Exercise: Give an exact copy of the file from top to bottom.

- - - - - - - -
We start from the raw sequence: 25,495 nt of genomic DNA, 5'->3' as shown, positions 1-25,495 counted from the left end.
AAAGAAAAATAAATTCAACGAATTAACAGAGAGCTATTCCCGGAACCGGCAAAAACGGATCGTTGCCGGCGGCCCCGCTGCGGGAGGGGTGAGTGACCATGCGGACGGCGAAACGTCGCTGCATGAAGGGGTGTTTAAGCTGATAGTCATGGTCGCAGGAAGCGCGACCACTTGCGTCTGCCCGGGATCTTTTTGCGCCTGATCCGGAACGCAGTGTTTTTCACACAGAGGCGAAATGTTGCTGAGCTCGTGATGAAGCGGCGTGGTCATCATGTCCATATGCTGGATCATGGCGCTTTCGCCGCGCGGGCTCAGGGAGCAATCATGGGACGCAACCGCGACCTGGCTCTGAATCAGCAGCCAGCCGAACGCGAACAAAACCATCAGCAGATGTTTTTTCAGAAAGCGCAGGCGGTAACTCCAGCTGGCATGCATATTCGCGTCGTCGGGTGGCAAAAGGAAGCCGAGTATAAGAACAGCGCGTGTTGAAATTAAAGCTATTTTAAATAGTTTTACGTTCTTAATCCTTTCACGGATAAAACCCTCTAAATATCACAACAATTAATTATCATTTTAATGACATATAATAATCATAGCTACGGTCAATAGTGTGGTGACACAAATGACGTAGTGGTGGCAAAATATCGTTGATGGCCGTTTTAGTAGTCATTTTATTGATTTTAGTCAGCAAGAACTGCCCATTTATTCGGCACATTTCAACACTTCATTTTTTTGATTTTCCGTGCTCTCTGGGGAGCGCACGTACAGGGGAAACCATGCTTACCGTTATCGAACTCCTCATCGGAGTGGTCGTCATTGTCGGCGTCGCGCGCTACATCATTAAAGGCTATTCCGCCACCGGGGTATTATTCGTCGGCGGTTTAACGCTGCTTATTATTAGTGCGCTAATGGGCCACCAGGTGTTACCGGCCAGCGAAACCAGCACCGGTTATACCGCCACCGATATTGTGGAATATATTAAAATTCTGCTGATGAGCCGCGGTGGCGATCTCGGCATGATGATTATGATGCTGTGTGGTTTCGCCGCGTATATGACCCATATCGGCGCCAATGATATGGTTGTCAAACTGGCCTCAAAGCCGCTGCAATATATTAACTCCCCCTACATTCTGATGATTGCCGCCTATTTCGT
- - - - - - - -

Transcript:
We start from the raw sequence: 25,495 nt of genomic DNA, 5'->3' as shown, positions 1-25,495 counted from the left end.
AAAGAAAAATAAATTCAACGAATTAACAGAGAGCTATTCCCGGAACCGGCAAAAACGGATCGTTGCCGGCGGCCCCGCTGCGGGAGGGGTGAGTGACCATGCGGACGGCGAAACGTCGCTGCATGAAGGGGTGTTTAAGCTGATAGTCATGGTCGCAGGAAGCGCGACCACTTGCGTCTGCCCGGGATCTTTTTGCGCCTGATCCGGAACGCAGTGTTTTTCACACAGAGGCGAAATGTTGCTGAGCTCGTGATGAAGCGGCGTGGTCATCATGTCCATATGCTGGATCATGGCGCTTTCGCCGCGCGGGCTCAGGGAGCAATCATGGGACGCAACCGCGACCTGGCTCTGAATCAGCAGCCAGCCGAACGCGAACAAAACCATCAGCAGATGTTTTTTCAGAAAGCGCAGGCGGTAACTCCAGCTGGCATGCATATTCGCGTCGTCGGGTGGCAAAAGGAAGCCGAGTATAAGAACAGCGCGTGTTGAAATTAAAGCTATTTTAAATAGTTTTACGTTCTTAATCCTTTCACGGATAAAACCCTCTAAATATCACAACAATTAATTATCATTTTAATGACATATAATAATCATAGCTACGGTCAATAGTGTGGTGACACAAATGACGTAGTGGTGGCAAAATATCGTTGATGGCCGTTTTAGTAGTCATTTTATTGATTTTAGTCAGCAAGAACTGCCCATTTATTCGGCACATTTCAACACTTCATTTTTTTGATTTTCCGTGCTCTCTGGGGAGCGCACGTACAGGGGAAACCATGCTTACCGTTATCGAACTCCTCATCGGAGTGGTCGTCATTGTCGGCGTCGCGCGCTACATCATTAAAGGCTATTCCGCCACCGGGGTATTATTCGTCGGCGGTTTAACGCTGCTTATTATTAGTGCGCTAATGGGCCACCAGGTGTTACCGGCCAGCGAAACCAGCACCGGTTATACCGCCACCGATATTGTGGAATATATTAAAATTCTGCTGATGAGCCGCGGTGGCGATCTCGGCATGATGATTATGATGCTGTGTGGTTTCGCCGCGTATATGACCCATATCGGCGCCAATGATATGGTTGTCAAACTGGCCTCAAAGCCGCTGCAATATATTAACTCCCCCTACATTCTGATGATTGCCGCCTATTTCGT